October 27, 2010 Posted by | lists, Music, music, concert, rock music | , , , , , , , , , , , , , , , , , , , , , , , , , , , , , , , , , , , , , , , , , , , , , , , | Leave a comment

Album of the Day 10/26/10

Every day our 1000 best albums of all time countdown continues all the way to #1. Tuesday’s album is #826:

The Anti-Nowhere League – Live in Yugoslavia

In 1982, these comedically assaultive British punks added a second guitarist to fill out their live sound and then went on a brief tour of Yugoslavia where they’d be pretty much under the radar, working up new material and arrangements – such as there are arrangements in punk rock. Audiences there loved them, and this thunderously entertaining album is the result. It’s got most of the best tracks off their debut We Are…the League, from the previous year, including the hellraising anthem Let’s Break the Law; the woozily insistent title track; the hilariously filthy Reck-A-Nowhere and So What; the society-done-me-wrong number For You; the kiss-off anthem Woman; and a deliciously over-the-top version of I Hate People (“I hate people…they hate me!!!”). There’s also some some equally ferocious stuff, like the defiant ode to living on the dole, Let the Country Feed You and the stomping Going Down, which hints at the Motorhead-style biker rock they’d digress into later in the decade. Over the years new versions of the League have assembled behind leather-clad frontman Animal and toured; practically thirty years since he first was banned from the BBC, he’s as amusing as ever. Here’s a random torrent.

October 26, 2010 Posted by | lists, Music, music, concert, rock music | , , , , , , , , , , , , , , , , , , , , , , , , , , , , , , , , , , , , , , , , | Leave a comment

Album of the Day 10/16/10

Every day our 1000 best albums of all time countdown continues all the way to #1. Saturday’s album is #836:

Wire – Chairs Missing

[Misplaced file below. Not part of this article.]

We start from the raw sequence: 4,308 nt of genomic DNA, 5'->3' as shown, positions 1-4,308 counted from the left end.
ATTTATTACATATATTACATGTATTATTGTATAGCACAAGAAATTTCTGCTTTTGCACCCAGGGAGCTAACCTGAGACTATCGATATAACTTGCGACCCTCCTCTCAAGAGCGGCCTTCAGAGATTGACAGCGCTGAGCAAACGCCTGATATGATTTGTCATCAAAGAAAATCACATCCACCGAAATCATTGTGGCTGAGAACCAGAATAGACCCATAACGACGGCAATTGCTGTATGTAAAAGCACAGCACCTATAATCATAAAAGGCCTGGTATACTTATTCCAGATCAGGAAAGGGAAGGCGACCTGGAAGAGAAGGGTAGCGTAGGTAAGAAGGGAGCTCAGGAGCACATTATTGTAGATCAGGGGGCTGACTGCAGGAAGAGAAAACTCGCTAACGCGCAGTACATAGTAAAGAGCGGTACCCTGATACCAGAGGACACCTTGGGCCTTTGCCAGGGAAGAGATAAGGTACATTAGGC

The fan favorite is Pink Flag: no disrespect to that. It’s as fun, and still practically as unique now as it was when these defiantly artsy British punks released it in 1977, despite Elastica and all those Williamsburg bands who stood behind Justine Frischmann in the plagiarism queue. This is Wire’s second album, from 1978, emphasis on the art rather than the punk, but the songs are arguably stronger this time out. As with Pink Flag, there are plenty of anthemic, staccato, chromatically charged, reverb-drenched Syd Barrett-ish vignettes like Practice Makes Perfect and the gleefully insistent anthem I Am the Fly (as in “I am the fly in the ointment”). The best song here is the surprisingly poppy, insanely catchy, genuinely beautiful Outdoor Miner, which a million lame indie bands claim as inspiration they’ll never be able to live up to. Side one also has the distantly off-kilter I Feel Mysterious Today; the Twilight Zone punk of French Film Blurred; the weirdly catchy Men 2nd; the macabre-tinged Marooned; the hypnotic Sand in My Joints and Being Sucked In Again. Side two’s highlights include the unselfconsciously funny From the Nursery, the woozily ominous Used To and the more-or-less straight-up punk Too Late. Colin Newman’s deadpan monotone vocals are not an affectation but a disguise: a lot of the band’s lyrics have a tightlipped, verrrry British absurdist humor. The 1994 reissue has four bonus tracks, which are worth hunting down if you’re a rabid fan. Wire’s frequently interrupted career arguably peaked in the 70s (their 1979 album 154 is also worth hearing), although their recent material is also choice, if a little closer to dreampop than punk. Here’s a random torrent.